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                           Sunrise Health Region is part of the provincial Saskatchewan Health Authority 
Learning About HIV and AIDS
  • With treatment, a person with HIV can have a healthy  life. HIV is a treatable disease.
  • HIV stands for Human Immunodeficiency Virus. Untreated, the virus can lead to acquired immuno-deficiency syndrome (AIDS). HIV weakens your immune system, your body’s built-in defense against disease and illness.
  • The only way to know for sure whether you have HIV is to get tested. Knowing your status is important because it helps you to make healthy decisions to maintain your health and to prevent getting or transmitting HIV.
  • You can have HIV without knowing it. You may not look or feel sick for years, but you can still become ill in the future and can pass the virus on to other people, even when you do not feel ill.
  • Anyone can get HIV, no matter your age, your sex and your race or ethnic origin.
  • You can get or transmit HIV only through specific activities. Most commonly, people get or transmit HIV through unprotected sexual behaviors and by sharing needles or other equipment to inject drugs.
  • Only certain body fluids from a person who has HIV can transmit HIV. Blood, semen (cum), pre-seminal fluid (pre-cum), rectal fluids, vaginal fluids, and breast milk—these fluids must come in contact with a mucous membrane or damaged tissue or be directly injected into the bloodstream (from a needle or syringe) for transmission to occur. Mucous membranes are found inside the rectum, vagina, penis, and mouth.
  • Having another sexually transmitted infection (STI) can increase the risk of getting or transmitting HIV. If you have another STI, you are more likely to get or transmit HIV to others. The only way to know for sure if you have an STI is to get tested. If you are HIV-negative but have an STI, you are more likely to get HIV if you have unprotected sex with someone who has HIV.
  • Your risk for getting HIV is very high if you use needles or equipment (such as cookers, cotton, or water) after someone with HIV has used them. People who inject drugs can get HIV by sharing needles and other injection drug equipment. The needles and equipment may have someone else’s blood in them, and blood can transmit HIV. Likewise, you are at risk for getting hepatitis B and C if you share needles and drug equipment because these infections are also transmitted through blood.
  • Another reason people who inject drugs can get HIV (and other sexually transmitted infections) is that when people are high, they are more likely to engage in risky sexual behavior.

How can HIV be passed on to others?

  • By sharing of needles and drug injection equipment (including shared use of items such as cookers, water, cotton).
  • By unprotected sexual behaviors during vaginal, oral or anal sex.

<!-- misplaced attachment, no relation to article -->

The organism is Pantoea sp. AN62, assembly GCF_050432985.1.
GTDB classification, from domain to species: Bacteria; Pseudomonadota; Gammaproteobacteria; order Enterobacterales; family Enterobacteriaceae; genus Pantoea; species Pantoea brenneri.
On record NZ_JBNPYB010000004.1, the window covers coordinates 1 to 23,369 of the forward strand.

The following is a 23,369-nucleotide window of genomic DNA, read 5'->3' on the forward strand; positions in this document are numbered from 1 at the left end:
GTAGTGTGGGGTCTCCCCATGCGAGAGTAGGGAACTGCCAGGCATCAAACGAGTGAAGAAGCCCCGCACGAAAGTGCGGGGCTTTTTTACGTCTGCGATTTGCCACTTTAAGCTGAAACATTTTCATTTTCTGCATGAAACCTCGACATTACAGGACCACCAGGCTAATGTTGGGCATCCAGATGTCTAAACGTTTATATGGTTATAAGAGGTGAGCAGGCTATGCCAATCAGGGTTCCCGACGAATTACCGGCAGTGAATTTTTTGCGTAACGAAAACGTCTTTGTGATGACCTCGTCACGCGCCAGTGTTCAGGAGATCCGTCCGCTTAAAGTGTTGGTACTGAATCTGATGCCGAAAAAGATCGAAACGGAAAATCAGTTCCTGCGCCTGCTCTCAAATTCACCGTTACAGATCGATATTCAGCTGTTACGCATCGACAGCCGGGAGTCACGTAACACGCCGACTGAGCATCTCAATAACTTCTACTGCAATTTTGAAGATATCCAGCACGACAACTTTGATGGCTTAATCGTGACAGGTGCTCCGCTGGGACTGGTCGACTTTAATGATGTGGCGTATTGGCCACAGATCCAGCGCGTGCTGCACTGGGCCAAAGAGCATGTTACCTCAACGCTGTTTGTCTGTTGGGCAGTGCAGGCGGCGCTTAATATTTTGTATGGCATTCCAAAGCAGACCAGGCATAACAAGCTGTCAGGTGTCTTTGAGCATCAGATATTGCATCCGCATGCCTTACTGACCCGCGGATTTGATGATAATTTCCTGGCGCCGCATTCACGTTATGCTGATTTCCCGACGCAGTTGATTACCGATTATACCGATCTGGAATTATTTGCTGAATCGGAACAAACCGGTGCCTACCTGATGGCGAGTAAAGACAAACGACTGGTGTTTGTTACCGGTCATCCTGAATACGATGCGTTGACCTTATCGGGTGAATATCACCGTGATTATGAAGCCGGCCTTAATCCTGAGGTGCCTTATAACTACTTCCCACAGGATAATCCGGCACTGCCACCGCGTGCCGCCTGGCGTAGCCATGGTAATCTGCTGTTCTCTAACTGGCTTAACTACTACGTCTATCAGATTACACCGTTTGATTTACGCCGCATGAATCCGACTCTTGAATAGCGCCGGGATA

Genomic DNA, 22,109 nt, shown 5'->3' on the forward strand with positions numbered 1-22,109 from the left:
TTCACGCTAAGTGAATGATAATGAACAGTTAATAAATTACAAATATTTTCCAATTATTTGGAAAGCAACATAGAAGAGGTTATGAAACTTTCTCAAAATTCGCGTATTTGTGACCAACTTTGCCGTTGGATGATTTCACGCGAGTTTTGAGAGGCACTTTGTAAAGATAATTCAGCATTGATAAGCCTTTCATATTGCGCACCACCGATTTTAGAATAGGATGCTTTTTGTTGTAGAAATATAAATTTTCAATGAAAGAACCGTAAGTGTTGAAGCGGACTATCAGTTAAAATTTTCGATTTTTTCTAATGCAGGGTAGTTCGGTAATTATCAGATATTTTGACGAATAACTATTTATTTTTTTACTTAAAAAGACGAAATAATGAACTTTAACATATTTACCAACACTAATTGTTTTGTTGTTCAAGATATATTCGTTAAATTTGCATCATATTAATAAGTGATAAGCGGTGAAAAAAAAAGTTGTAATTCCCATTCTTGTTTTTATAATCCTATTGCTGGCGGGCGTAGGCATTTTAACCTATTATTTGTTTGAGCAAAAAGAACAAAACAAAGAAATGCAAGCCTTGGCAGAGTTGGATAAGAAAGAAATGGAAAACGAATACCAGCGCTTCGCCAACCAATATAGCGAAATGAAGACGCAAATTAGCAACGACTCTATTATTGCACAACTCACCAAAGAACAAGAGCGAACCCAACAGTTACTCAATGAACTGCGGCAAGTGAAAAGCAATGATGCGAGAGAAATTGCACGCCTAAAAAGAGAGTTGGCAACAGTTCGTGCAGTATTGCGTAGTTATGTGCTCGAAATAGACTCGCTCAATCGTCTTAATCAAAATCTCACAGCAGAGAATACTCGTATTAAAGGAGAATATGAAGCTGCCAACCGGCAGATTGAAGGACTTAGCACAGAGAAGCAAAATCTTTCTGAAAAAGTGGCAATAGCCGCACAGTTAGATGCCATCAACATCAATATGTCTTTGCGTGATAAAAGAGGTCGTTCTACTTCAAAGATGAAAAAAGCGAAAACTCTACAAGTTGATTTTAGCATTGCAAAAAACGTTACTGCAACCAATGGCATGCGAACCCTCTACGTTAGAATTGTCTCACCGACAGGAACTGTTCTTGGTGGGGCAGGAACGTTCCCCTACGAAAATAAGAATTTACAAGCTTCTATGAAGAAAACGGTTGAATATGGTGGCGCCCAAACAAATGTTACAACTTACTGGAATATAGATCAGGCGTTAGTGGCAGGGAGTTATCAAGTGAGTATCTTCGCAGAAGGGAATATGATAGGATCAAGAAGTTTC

• By sharing needles or ink to get tattoos .
  • By sharing improperly sterilized needles or jewelry for body piercing.
  • By sharing improperly sterilized acupuncture needles
  • To a fetus or baby during pregnancy and during breastfeeding.
If you are pregnant or thinking about getting pregnant, get tested for HIV.  If you are HIV positive, with appropriate treatment you can have a healthy baby.

 Can I get HIV from casual contact?    No.

  • You cannot get HIV by hugging, shaking hands, sharing toilets, sharing dishes or closed-mouth or “social” kissing with someone who is HIV-positive.
  • HIV is not spread through saliva, tears, or sweat that is not mixed with the blood of an HIV-positive person.
  • HIV is not spread by mosquitoes, ticks or other blood-sucking insects.
  • HIV is not spread through the air.

How well do condoms work in preventing HIV?
Male and female condoms are highly effective when used properly. If you use them the right way every time you have sex, condoms are highly effective in preventing HIV infection. But it’s important to educate yourself about how to use them the right way.

Condoms can also help prevent other sexually transmitted infections (STIs) you can get through body fluids, like Gonorrhea and Chlamydia. However, they provide less protection against STIs spread through skin-to-skin contact, like human papillomavirus or HPV (genital warts), genital herpes, and syphilis.
How can I prevent HIV from drug use?
Stopping injection and other drug use can lower your chances of getting or transmitting HIV a lot. If you keep injecting drugs, use only sterile needles and equipment. Never share needles or drug equipment.

Additional Information & Resources

Radio Interview "All You Ever Wanted to Know"

Health Canada -  HIV

FAQs Brochure

It's Different Now Video (HIV is a treatable illness)

Turning Point Program Brochure

Client Testing Information

Getting Tested

If you or a family member would like to be tested please contact:

Your Family Physician or
Nurse Practitioner

Stop at any emergency room weekdays between 8:30am - 4:00pm to request the HIV test.

Turning Point Program Yorkton 306-786-0637

Local Public Health Office:

306-542-4295 ext 202



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